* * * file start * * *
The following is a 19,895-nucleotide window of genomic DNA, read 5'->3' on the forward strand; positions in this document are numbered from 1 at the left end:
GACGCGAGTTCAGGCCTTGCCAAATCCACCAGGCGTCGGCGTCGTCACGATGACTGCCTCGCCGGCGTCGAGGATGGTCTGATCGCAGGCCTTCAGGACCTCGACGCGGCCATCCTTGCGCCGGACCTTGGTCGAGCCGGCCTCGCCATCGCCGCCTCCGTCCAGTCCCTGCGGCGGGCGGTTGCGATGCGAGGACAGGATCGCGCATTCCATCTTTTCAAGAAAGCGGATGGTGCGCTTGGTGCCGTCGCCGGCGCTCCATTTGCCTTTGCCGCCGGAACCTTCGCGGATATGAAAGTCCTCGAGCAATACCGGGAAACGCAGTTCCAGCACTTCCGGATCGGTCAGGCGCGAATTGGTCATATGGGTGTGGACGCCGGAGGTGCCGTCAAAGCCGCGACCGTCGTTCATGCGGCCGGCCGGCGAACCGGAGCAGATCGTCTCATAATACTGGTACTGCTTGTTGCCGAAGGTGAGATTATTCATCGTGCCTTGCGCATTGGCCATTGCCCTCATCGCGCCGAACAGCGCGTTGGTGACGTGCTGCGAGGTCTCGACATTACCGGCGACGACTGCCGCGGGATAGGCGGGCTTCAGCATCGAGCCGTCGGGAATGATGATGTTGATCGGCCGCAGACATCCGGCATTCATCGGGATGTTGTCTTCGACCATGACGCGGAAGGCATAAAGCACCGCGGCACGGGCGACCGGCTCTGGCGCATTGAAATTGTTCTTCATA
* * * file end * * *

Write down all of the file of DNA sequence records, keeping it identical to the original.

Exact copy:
The following is a 19,895-nucleotide window of genomic DNA, read 5'->3' on the forward strand; positions in this document are numbered from 1 at the left end:
GACGCGAGTTCAGGCCTTGCCAAATCCACCAGGCGTCGGCGTCGTCACGATGACTGCCTCGCCGGCGTCGAGGATGGTCTGATCGCAGGCCTTCAGGACCTCGACGCGGCCATCCTTGCGCCGGACCTTGGTCGAGCCGGCCTCGCCATCGCCGCCTCCGTCCAGTCCCTGCGGCGGGCGGTTGCGATGCGAGGACAGGATCGCGCATTCCATCTTTTCAAGAAAGCGGATGGTGCGCTTGGTGCCGTCGCCGGCGCTCCATTTGCCTTTGCCGCCGGAACCTTCGCGGATATGAAAGTCCTCGAGCAATACCGGGAAACGCAGTTCCAGCACTTCCGGATCGGTCAGGCGCGAATTGGTCATATGGGTGTGGACGCCGGAGGTGCCGTCAAAGCCGCGACCGTCGTTCATGCGGCCGGCCGGCGAACCGGAGCAGATCGTCTCATAATACTGGTACTGCTTGTTGCCGAAGGTGAGATTATTCATCGTGCCTTGCGCATTGGCCATTGCCCTCATCGCGCCGAACAGCGCGTTGGTGACGTGCTGCGAGGTCTCGACATTACCGGCGACGACTGCCGCGGGATAGGCGGGCTTCAGCATCGAGCCGTCGGGAATGATGATGTTGATCGGCCGCAGACATCCGGCATTCATCGGGATGTTGTCTTCGACCATGACGCGGAAGGCATAAAGCACCGCGGCACGGGCGACCGGCTCTGGCGCATTGAAATTGTTCTTCATA